Self-serving in contrast, is selfish by nature and is simply a reflection of human fear, weakness or failing and is a result of a breakdown in our own belief let alone value system or lack thereof. We are likely to fall into the club of the stressed, the aggrieved, the beleaguered, the greedy and the aggressor, not to mention the low integrity, low self-esteem one is putting oneself into. Self-serving implies your own interest, it means that almost certainly that in the long run you or the other party will lose and you will never find fulfillment. How can you be serving in the interest of the paying customer when your sole interest is one’s own? Therein lays the conflict?

Another word that often corrodes all our common sense is profit or worse of all short term profit as that brings in the essential element of time. Many people may give the impression that time is something in our attitudes we are running out of or even running away from as if we are fighting something greater out of sheer fear, almost to the extent that it has become a limited and valuable resource. Is it this valuable resource that is the only answer to re instil long term belief, trust, synergy and integrity? I don’t know about you but I am tired of such uninspiring and negative business headlines such as profits have risen due to cost cutting or layoffs. Neither is it a reason to pay out higher bonuses. I am longing for headlines such as business profits are up due to … real changes, better creative products for real needs, sound investments, increase customer satisfaction...you know what I am getting at. We all understand that profit is important, nevertheless at some point common sense has to prevail that surely profit is the positive result of a well-managed, customer orientated business offering good products and services supported by a motivated and quality work force?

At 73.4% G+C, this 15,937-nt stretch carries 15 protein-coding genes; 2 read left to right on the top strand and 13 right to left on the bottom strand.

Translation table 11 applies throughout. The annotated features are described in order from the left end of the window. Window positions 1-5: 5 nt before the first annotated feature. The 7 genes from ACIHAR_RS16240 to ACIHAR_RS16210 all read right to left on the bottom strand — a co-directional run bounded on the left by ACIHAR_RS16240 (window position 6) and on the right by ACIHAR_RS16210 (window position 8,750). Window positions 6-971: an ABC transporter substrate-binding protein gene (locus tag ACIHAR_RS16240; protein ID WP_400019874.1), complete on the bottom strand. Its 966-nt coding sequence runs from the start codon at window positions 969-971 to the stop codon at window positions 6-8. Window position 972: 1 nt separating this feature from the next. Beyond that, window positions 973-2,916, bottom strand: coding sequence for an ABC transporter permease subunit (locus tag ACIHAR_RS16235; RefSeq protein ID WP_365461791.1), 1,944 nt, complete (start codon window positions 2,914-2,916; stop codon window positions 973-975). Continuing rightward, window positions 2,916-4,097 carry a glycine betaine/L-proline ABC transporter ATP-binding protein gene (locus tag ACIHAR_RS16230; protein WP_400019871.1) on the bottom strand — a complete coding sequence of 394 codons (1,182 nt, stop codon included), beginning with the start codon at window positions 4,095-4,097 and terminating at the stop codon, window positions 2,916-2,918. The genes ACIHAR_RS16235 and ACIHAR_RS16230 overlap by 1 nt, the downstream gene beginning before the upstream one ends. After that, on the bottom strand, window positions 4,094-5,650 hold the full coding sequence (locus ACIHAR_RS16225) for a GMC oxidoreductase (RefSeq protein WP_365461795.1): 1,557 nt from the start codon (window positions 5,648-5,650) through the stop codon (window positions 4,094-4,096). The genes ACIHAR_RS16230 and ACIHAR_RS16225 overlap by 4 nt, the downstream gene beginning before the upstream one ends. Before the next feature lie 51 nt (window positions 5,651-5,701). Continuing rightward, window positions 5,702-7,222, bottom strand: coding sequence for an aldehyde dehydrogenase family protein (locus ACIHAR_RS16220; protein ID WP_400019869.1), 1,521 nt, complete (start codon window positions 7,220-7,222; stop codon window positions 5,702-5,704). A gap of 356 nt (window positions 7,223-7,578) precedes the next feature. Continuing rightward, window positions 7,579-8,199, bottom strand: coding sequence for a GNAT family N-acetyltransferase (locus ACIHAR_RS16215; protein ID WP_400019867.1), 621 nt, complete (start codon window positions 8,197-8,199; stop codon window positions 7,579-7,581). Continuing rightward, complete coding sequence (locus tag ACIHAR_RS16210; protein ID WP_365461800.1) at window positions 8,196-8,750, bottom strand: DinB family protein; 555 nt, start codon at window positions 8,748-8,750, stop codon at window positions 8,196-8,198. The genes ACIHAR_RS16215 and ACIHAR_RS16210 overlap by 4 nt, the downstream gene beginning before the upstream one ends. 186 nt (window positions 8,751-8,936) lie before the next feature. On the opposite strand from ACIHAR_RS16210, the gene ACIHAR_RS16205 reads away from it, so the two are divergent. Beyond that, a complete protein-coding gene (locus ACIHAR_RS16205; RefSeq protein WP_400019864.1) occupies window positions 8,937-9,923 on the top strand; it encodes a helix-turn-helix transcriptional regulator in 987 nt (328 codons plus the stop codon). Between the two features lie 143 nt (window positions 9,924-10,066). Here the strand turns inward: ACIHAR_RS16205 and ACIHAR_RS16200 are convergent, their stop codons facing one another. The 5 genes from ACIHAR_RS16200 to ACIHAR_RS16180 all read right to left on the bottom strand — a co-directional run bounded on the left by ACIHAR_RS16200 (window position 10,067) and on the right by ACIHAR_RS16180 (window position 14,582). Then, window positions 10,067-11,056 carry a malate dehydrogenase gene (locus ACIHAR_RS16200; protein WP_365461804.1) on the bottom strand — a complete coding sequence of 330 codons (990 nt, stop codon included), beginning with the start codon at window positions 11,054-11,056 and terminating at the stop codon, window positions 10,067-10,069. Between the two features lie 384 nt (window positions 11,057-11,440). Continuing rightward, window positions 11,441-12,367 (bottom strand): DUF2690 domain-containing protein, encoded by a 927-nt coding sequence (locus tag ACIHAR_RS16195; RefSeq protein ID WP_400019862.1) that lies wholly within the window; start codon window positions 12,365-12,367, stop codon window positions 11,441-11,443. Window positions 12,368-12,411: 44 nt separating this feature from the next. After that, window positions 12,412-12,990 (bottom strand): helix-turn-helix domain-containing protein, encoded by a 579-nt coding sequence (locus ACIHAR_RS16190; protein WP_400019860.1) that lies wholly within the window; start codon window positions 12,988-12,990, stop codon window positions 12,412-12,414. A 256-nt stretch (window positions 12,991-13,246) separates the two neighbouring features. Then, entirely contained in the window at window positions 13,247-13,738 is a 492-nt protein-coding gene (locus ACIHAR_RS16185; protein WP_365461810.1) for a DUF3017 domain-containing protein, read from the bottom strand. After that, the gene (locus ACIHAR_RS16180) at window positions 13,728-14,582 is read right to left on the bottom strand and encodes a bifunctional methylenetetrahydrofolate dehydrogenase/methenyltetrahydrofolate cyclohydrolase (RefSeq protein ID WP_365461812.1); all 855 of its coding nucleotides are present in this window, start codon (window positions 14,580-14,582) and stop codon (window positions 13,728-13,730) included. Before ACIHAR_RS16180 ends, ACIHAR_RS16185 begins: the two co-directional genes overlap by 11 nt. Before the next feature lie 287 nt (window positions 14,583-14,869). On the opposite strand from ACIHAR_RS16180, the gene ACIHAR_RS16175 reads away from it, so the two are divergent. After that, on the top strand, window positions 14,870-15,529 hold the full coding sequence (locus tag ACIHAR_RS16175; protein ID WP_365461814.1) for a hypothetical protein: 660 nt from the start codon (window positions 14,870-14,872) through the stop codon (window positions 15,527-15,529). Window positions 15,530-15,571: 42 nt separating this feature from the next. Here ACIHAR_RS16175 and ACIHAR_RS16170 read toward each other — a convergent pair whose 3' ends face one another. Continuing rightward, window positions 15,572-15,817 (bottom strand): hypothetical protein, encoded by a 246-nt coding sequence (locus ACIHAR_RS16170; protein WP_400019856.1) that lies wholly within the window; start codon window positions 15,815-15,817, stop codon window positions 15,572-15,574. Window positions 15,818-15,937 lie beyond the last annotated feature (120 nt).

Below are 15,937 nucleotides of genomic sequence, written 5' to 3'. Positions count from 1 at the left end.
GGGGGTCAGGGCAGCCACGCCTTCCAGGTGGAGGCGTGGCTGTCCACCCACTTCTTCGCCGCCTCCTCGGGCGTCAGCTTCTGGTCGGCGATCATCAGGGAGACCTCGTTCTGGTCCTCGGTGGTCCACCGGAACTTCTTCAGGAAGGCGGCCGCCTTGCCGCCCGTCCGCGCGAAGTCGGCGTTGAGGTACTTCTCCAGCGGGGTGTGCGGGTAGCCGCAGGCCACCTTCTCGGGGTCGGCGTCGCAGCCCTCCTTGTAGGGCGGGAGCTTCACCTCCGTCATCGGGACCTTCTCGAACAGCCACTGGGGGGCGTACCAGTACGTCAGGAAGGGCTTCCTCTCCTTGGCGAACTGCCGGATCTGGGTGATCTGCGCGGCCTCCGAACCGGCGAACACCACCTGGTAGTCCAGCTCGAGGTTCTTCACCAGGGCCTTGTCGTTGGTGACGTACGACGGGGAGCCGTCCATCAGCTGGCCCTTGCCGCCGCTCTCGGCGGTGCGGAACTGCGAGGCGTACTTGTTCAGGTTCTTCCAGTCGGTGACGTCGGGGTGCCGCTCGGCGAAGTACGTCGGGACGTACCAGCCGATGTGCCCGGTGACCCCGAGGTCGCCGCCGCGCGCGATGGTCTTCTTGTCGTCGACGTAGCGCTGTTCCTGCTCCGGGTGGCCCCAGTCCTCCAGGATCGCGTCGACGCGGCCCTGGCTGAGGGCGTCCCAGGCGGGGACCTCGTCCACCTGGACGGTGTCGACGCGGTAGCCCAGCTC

I was a little disconcerted that having discussed with a private banker who was made redundant by Barclays, a bank that I often write about, one that I believe was to be making headway in change and with a strong CEO. She held the belief that good work pays off to the benefit of the customer in which she had always proved and showed. Together with her deep sense of service she was still made redundant. ‘Don’t believe what they all say.’ she said
Banks such as Citibank during the build up toward last Christmas were advertising on Television their credit cards by offering an interest free credit in the first month. The question is how can you offer debt, or pay later system at a discount to entice consumption? We already live in a debt culture that requires repairing not worsening.

Another discussion I had, with a slightly more cynical customer of a bank. ‘What has changed?’ He remarked. ‘If anything we the customer are now doing all the work. All payments and now done by us at home on the internet. It was never like that before. What are they charging us for?’ That one certainly got me thinking. Self-serving or serving, there may be a long way to go yet for a positive change and solutions that encompass a stronger belief system, sense of purpose in our business culture or will a weary impatient public get there first?